According to World Economic Forum, video streaming causes 75% of global data traffic. Three hundred million tons of CO2 are generated from watching videos every year, which accounts for about 1% of global greenhouse gas emissions.
Instead, download videos, watch them at a lower resolution, or play songs as audio files rather than watching them. This will reduce your daily watching time and reduce carbon emissions.
It also helps your mental well-being and not to mention decreases your exposure to blue light, dubbed ‘the silent agers of our generation.’ Your skin will thank you for it.
Read next: How To Protect Your Skin Against Blue Light
2. Use devices longer
Do you need an iPhone update every time Apple launches the next big thing? If it’s still serving you well, keep it until it retires.
3. Dispose of old devices correctly
The UN reports that the world produces as much as 50 million tonnes of electronic and electrical waste (e-waste) a year. If your old devices, such as laptops, desktop computers, and mobile phones, still work, several trade-in websites and shops, including CeX, can refurbish them in exchange for cash or a voucher. Or pass it to family and friends or donate to your local charity.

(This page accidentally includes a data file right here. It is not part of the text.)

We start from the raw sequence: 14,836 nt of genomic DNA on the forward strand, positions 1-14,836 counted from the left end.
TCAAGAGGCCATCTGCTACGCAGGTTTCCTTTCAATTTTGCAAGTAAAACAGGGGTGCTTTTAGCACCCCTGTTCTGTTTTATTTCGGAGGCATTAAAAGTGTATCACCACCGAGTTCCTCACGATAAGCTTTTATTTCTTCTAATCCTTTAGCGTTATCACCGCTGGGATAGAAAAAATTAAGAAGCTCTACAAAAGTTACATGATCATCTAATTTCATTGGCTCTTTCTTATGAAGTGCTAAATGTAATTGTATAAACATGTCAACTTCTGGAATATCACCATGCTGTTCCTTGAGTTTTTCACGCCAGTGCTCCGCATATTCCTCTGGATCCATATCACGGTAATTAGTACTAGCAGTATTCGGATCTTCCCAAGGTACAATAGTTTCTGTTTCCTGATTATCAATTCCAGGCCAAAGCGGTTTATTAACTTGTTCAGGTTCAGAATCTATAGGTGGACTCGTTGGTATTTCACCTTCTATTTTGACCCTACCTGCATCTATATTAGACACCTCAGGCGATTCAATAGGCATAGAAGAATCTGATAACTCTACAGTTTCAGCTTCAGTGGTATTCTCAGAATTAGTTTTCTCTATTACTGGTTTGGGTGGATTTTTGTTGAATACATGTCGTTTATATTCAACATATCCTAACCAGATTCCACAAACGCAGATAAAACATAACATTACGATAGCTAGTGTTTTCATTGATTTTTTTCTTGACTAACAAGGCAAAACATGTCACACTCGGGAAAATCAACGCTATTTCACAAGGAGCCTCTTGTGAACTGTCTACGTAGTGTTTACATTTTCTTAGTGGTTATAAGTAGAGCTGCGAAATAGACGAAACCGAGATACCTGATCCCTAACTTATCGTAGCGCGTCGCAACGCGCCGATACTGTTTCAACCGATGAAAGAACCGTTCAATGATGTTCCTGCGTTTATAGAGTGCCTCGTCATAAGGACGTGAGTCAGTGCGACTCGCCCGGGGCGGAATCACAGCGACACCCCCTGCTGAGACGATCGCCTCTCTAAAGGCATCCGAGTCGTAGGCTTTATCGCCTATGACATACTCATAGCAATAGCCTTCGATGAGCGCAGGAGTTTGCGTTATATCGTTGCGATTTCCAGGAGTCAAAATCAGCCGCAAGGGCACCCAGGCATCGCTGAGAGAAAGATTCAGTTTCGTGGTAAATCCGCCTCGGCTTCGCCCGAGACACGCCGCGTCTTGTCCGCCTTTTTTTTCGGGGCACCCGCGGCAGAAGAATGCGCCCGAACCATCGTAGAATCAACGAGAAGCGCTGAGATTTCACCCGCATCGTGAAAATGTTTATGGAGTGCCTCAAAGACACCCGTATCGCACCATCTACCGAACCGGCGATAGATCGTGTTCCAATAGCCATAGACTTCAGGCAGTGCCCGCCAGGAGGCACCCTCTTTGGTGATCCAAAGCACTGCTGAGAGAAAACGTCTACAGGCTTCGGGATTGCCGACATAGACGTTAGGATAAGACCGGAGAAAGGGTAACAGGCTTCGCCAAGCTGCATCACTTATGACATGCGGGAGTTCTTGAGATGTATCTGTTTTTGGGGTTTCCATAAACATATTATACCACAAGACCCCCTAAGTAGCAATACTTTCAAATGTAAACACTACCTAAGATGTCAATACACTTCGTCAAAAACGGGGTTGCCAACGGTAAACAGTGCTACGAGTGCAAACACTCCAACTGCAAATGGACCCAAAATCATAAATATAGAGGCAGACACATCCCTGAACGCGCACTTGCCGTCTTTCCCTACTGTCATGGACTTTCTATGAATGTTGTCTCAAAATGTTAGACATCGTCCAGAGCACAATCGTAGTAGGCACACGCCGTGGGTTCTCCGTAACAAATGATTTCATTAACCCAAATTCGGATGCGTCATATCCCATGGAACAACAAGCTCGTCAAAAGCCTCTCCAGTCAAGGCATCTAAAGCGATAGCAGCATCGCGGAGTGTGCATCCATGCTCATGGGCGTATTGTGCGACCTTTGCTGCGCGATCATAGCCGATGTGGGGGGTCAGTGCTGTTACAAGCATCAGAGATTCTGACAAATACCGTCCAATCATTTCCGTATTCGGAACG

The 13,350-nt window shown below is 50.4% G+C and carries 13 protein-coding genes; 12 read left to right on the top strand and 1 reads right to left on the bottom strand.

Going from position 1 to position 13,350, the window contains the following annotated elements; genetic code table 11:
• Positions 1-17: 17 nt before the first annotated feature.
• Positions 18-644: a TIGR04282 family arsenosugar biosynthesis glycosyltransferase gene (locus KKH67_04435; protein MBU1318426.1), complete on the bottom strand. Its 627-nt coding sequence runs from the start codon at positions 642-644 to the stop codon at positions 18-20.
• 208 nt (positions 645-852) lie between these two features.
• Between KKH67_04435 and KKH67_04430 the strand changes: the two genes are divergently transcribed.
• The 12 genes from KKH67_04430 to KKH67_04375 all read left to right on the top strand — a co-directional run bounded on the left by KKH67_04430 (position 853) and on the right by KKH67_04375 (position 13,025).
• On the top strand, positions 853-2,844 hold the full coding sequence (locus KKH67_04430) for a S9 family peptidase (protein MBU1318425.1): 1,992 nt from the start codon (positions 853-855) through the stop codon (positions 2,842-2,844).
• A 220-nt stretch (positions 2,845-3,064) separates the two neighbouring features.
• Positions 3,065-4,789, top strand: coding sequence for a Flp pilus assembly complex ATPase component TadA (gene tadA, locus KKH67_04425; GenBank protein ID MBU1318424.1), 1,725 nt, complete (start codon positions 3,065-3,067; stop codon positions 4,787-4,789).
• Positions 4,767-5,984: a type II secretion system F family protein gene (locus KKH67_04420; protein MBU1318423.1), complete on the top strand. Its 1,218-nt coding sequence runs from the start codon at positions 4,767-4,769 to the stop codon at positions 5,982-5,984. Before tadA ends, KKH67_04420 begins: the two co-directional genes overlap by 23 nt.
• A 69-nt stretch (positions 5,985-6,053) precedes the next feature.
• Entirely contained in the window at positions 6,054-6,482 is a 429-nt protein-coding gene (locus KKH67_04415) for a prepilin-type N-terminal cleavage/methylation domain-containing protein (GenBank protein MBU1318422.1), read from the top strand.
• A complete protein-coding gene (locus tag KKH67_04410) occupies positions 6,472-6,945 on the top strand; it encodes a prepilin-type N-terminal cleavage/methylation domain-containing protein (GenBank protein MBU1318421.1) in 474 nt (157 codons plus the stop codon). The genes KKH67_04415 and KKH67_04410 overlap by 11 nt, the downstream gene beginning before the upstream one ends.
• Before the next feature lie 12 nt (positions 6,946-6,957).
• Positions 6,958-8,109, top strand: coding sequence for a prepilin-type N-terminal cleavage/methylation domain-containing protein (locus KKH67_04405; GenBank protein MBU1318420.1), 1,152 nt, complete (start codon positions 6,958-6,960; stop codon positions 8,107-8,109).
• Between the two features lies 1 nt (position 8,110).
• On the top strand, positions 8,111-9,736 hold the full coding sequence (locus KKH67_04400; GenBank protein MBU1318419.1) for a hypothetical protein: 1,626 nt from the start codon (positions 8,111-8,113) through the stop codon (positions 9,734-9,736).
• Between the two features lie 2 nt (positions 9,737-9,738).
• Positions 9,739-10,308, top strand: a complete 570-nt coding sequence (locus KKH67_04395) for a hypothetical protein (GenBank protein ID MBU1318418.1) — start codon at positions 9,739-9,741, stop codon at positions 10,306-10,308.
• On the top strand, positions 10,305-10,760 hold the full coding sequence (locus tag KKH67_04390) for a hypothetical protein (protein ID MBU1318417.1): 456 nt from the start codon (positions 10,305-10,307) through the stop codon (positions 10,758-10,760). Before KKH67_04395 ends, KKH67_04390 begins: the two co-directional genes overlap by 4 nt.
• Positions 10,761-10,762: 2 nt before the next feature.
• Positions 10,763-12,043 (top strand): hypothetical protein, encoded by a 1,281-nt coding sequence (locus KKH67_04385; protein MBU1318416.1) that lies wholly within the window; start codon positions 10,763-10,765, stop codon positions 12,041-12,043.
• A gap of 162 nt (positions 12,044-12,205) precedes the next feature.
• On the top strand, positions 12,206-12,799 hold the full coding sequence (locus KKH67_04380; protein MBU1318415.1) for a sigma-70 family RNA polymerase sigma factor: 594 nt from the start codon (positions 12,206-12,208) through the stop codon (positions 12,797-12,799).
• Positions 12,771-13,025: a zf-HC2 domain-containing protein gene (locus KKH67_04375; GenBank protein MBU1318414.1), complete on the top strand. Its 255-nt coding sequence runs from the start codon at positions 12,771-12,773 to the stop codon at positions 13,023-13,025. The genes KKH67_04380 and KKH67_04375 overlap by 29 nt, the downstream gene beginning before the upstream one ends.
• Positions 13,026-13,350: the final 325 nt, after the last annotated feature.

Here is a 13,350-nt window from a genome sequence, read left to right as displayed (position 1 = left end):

Take your old devices to your local dedicated e-waste recycling facility if they are beyond repair or unusable.
4. Empty your email box regularly to reduce data storage
All of us, at some point, are guilty of some 1000 unread emails. Dedicate a time in your day or week to go through them and delete them to reduce data storage.
The messages filling your inbox are unwanted newsletters or promotions. Unsubscribe from websites, job sites, or e-commerce shops when interest has waned or is no longer needed.
5. Store data on a hard drive and use the cloud as little as possible
Go through whatever cloud service you use, whether Google Drive or Dropbox, delete files you no longer need, and store them on an external hard drive.
If you find subscribing to a cloud service more convenient, make sure you take environmental impact and emissions into consideration. The World Economic Forum reports that Google, Microsoft, and Amazon have all tried to make their cloud services ‘greener’.
What makes a cloud ‘green’ is the provider’s commitment in the use of renewable energy (solar energy and wind energy).
Amongst the ‘Big Three’, Wired reports Google has arguably done the most to decarbonize its data making Google Cloud, with zero net carbon emissions. Servers are powered by 100% renewable electricity.
Microsoft’s Azure, the company’s cloud service, is reported to use on-site batteries. It has a better use of renewable energy by capturing it when it flows freely on sunny or windy days, and tapping from batteries when it’s less abundant. The company plans to boost this to 70 percent renewable energy by 2023.
Christmas is coming, and while this cause for a celebration, environmentalists call Christmas the world’s greatest annual environmental disaster. But we can all change that. Read how you can celebrate without harming the planet by Having Yourself A Very Sustainable Christmas